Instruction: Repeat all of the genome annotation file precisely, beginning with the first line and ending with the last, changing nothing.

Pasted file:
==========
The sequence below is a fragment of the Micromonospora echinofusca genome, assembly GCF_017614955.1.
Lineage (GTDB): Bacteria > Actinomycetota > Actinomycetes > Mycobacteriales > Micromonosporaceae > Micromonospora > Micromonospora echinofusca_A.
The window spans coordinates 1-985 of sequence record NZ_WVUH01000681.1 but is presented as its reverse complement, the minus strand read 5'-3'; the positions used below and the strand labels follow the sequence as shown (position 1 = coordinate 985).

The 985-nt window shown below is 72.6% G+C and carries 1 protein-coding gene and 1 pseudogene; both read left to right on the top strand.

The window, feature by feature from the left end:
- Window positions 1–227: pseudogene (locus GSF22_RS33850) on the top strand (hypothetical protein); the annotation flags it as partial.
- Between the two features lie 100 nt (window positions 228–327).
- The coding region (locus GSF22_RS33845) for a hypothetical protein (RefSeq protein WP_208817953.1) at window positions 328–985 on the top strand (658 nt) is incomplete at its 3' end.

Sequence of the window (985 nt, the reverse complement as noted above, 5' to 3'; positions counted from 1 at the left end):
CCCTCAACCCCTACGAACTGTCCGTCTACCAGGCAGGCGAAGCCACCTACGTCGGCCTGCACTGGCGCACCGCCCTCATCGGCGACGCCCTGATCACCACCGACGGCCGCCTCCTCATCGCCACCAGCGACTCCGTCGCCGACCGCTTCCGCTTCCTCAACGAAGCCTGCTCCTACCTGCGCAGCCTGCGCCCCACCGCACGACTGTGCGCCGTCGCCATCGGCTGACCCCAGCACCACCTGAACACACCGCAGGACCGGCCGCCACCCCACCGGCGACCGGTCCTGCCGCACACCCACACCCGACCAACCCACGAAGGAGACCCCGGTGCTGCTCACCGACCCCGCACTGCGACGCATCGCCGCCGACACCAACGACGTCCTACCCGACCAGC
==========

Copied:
The sequence below is a fragment of the Micromonospora echinofusca genome, assembly GCF_017614955.1.
Lineage (GTDB): Bacteria > Actinomycetota > Actinomycetes > Mycobacteriales > Micromonosporaceae > Micromonospora > Micromonospora echinofusca_A.
The window spans coordinates 1-985 of sequence record NZ_WVUH01000681.1 but is presented as its reverse complement, the minus strand read 5'-3'; the positions used below and the strand labels follow the sequence as shown (position 1 = coordinate 985).

The 985-nt window shown below is 72.6% G+C and carries 1 protein-coding gene and 1 pseudogene; both read left to right on the top strand.

The window, feature by feature from the left end:
- Window positions 1–227: pseudogene (locus GSF22_RS33850) on the top strand (hypothetical protein); the annotation flags it as partial.
- Between the two features lie 100 nt (window positions 228–327).
- The coding region (locus GSF22_RS33845) for a hypothetical protein (RefSeq protein WP_208817953.1) at window positions 328–985 on the top strand (658 nt) is incomplete at its 3' end.

Sequence of the window (985 nt, the reverse complement as noted above, 5' to 3'; positions counted from 1 at the left end):
CCCTCAACCCCTACGAACTGTCCGTCTACCAGGCAGGCGAAGCCACCTACGTCGGCCTGCACTGGCGCACCGCCCTCATCGGCGACGCCCTGATCACCACCGACGGCCGCCTCCTCATCGCCACCAGCGACTCCGTCGCCGACCGCTTCCGCTTCCTCAACGAAGCCTGCTCCTACCTGCGCAGCCTGCGCCCCACCGCACGACTGTGCGCCGTCGCCATCGGCTGACCCCAGCACCACCTGAACACACCGCAGGACCGGCCGCCACCCCACCGGCGACCGGTCCTGCCGCACACCCACACCCGACCAACCCACGAAGGAGACCCCGGTGCTGCTCACCGACCCCGCACTGCGACGCATCGCCGCCGACACCAACGACGTCCTACCCGACCAGC